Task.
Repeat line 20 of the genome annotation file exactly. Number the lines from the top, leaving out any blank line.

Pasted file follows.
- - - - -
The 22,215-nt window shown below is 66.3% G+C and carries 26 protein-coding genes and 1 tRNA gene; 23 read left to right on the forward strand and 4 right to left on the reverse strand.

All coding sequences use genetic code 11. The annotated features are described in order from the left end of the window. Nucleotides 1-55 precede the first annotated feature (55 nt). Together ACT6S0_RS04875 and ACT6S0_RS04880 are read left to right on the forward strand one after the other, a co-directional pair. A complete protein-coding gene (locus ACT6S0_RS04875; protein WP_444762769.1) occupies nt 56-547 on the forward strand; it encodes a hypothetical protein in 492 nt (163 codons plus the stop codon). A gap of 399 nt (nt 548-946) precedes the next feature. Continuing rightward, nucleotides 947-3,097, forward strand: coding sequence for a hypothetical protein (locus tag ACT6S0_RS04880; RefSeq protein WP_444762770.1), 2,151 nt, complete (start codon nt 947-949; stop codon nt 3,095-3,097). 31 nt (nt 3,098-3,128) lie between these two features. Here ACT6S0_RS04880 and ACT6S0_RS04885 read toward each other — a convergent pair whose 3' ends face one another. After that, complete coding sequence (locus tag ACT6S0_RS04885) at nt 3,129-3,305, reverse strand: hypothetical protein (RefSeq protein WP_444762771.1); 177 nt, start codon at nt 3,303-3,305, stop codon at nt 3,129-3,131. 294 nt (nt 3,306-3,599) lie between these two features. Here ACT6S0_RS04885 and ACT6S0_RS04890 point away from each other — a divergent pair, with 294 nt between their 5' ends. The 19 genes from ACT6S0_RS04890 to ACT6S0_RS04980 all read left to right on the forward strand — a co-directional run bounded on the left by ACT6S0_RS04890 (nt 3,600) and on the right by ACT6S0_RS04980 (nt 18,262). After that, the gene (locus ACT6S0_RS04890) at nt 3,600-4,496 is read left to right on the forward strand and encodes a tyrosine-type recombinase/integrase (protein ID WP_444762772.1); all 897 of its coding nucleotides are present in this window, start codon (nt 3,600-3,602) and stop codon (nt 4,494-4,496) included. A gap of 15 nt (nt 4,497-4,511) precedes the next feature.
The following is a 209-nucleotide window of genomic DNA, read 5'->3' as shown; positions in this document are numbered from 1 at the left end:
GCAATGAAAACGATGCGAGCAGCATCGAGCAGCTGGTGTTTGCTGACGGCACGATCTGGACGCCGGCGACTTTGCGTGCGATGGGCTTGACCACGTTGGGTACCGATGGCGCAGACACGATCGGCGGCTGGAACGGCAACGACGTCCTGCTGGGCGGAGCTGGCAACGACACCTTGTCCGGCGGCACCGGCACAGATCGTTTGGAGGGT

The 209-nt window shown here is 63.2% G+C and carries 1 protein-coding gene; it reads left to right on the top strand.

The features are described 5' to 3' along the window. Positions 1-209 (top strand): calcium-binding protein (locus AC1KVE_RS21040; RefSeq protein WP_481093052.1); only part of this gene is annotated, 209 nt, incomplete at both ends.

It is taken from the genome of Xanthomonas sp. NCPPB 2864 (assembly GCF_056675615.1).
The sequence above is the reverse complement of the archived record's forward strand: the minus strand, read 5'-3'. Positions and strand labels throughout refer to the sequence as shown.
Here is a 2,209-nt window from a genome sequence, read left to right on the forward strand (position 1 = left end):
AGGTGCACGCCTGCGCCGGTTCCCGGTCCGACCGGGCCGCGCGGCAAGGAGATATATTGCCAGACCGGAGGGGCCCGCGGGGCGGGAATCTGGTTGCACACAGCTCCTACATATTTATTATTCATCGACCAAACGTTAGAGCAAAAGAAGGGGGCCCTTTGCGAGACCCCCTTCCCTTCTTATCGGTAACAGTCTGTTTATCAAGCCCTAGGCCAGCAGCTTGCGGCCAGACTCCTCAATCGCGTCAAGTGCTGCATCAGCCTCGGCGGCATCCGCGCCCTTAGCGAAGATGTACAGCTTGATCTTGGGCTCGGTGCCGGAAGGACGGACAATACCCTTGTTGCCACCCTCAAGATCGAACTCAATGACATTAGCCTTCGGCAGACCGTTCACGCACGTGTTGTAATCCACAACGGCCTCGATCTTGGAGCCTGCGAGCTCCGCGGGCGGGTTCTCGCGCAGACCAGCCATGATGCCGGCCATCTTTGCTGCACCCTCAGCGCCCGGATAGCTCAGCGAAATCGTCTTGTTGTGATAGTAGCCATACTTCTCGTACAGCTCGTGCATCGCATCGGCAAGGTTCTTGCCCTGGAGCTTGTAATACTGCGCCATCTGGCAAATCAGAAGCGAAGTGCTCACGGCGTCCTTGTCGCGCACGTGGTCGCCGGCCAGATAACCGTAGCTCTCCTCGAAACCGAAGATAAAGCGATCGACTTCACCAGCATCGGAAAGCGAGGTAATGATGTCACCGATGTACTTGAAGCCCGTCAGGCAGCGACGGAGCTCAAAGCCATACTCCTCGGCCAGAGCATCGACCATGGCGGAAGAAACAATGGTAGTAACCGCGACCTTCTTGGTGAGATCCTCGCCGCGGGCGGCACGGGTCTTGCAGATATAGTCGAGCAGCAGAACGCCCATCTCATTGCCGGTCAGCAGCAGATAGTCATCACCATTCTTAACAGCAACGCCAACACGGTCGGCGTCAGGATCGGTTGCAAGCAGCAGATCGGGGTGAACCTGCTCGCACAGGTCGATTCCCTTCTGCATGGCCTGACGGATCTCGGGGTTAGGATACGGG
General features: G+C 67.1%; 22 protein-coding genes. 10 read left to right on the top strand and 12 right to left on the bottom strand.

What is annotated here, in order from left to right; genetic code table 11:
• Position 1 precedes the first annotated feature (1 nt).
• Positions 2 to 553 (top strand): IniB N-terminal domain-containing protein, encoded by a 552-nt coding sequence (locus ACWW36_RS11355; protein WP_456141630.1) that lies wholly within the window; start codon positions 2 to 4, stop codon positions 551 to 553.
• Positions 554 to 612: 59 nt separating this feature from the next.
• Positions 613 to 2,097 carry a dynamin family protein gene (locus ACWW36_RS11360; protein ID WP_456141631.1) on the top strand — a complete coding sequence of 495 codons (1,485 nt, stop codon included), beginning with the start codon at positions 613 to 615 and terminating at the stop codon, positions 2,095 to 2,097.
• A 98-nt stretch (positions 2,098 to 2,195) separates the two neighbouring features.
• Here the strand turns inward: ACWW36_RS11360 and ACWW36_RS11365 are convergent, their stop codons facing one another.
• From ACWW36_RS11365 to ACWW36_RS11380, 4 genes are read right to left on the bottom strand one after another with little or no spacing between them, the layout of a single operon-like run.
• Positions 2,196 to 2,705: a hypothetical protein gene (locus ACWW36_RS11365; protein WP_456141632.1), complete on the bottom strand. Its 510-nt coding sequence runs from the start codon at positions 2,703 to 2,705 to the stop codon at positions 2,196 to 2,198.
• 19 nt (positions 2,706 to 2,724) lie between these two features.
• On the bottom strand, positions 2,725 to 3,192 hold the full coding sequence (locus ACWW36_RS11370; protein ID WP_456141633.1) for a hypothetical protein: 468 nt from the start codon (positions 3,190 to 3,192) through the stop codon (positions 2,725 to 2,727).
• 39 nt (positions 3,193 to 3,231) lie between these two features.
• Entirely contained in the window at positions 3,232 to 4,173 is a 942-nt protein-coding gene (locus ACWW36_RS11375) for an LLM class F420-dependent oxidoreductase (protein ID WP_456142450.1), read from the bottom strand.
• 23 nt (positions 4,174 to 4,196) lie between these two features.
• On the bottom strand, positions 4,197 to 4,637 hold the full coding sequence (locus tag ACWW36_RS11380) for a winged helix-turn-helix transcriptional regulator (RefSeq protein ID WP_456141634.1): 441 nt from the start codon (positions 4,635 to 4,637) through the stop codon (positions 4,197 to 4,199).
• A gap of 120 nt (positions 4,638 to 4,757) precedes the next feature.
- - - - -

• Positions 2,196 to 2,705: a hypothetical protein gene (locus ACWW36_RS11365; protein WP_456141632.1), complete on the bottom strand. Its 510-nt coding sequence runs from the start codon at positions 2,703 to 2,705 to the stop codon at positions 2,196 to 2,198.